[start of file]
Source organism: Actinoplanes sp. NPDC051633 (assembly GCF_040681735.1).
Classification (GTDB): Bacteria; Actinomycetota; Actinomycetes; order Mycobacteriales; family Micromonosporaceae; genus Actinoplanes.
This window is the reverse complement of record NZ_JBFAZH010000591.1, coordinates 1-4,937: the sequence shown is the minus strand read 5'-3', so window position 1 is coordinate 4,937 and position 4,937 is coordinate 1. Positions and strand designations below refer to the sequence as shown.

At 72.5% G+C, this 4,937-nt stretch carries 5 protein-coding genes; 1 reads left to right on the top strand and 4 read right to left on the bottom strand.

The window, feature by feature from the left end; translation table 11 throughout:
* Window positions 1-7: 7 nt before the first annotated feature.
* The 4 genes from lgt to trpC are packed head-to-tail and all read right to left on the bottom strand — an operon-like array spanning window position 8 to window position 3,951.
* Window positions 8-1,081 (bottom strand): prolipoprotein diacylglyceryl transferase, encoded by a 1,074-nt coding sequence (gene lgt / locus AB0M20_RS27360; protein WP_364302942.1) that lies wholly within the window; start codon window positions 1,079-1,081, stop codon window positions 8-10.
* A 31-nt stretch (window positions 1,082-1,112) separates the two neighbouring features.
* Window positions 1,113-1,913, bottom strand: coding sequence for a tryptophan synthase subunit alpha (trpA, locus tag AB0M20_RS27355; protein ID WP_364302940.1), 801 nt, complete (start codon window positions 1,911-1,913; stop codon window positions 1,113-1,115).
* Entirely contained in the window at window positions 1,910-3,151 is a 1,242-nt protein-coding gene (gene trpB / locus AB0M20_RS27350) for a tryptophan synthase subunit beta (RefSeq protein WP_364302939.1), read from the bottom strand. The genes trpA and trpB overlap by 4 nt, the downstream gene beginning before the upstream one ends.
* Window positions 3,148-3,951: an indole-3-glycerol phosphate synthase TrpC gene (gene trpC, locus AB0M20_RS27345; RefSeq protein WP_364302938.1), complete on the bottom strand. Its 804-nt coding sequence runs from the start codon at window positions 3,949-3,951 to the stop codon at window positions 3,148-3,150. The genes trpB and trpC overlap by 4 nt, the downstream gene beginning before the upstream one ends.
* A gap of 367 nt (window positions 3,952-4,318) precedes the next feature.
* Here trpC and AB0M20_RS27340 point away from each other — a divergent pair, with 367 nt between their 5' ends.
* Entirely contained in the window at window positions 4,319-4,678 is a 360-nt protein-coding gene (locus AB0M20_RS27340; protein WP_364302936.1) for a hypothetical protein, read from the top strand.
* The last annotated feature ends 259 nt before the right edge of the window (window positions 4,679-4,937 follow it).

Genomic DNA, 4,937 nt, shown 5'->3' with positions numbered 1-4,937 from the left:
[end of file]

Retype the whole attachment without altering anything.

Source organism: Actinoplanes sp. NPDC051633 (assembly GCF_040681735.1).
Classification (GTDB): Bacteria; Actinomycetota; Actinomycetes; order Mycobacteriales; family Micromonosporaceae; genus Actinoplanes.
This window is the reverse complement of record NZ_JBFAZH010000591.1, coordinates 1-4,937: the sequence shown is the minus strand read 5'-3', so window position 1 is coordinate 4,937 and position 4,937 is coordinate 1. Positions and strand designations below refer to the sequence as shown.

At 72.5% G+C, this 4,937-nt stretch carries 5 protein-coding genes; 1 reads left to right on the top strand and 4 read right to left on the bottom strand.

The window, feature by feature from the left end; translation table 11 throughout:
* Window positions 1-7: 7 nt before the first annotated feature.
* The 4 genes from lgt to trpC are packed head-to-tail and all read right to left on the bottom strand — an operon-like array spanning window position 8 to window position 3,951.
* Window positions 8-1,081 (bottom strand): prolipoprotein diacylglyceryl transferase, encoded by a 1,074-nt coding sequence (gene lgt / locus AB0M20_RS27360; protein WP_364302942.1) that lies wholly within the window; start codon window positions 1,079-1,081, stop codon window positions 8-10.
* A 31-nt stretch (window positions 1,082-1,112) separates the two neighbouring features.
* Window positions 1,113-1,913, bottom strand: coding sequence for a tryptophan synthase subunit alpha (trpA, locus tag AB0M20_RS27355; protein ID WP_364302940.1), 801 nt, complete (start codon window positions 1,911-1,913; stop codon window positions 1,113-1,115).
* Entirely contained in the window at window positions 1,910-3,151 is a 1,242-nt protein-coding gene (gene trpB / locus AB0M20_RS27350) for a tryptophan synthase subunit beta (RefSeq protein WP_364302939.1), read from the bottom strand. The genes trpA and trpB overlap by 4 nt, the downstream gene beginning before the upstream one ends.
* Window positions 3,148-3,951: an indole-3-glycerol phosphate synthase TrpC gene (gene trpC, locus AB0M20_RS27345; RefSeq protein WP_364302938.1), complete on the bottom strand. Its 804-nt coding sequence runs from the start codon at window positions 3,949-3,951 to the stop codon at window positions 3,148-3,150. The genes trpB and trpC overlap by 4 nt, the downstream gene beginning before the upstream one ends.
* A gap of 367 nt (window positions 3,952-4,318) precedes the next feature.
* Here trpC and AB0M20_RS27340 point away from each other — a divergent pair, with 367 nt between their 5' ends.
* Entirely contained in the window at window positions 4,319-4,678 is a 360-nt protein-coding gene (locus AB0M20_RS27340; protein WP_364302936.1) for a hypothetical protein, read from the top strand.
* The last annotated feature ends 259 nt before the right edge of the window (window positions 4,679-4,937 follow it).

Genomic DNA, 4,937 nt, shown 5'->3' with positions numbered 1-4,937 from the left: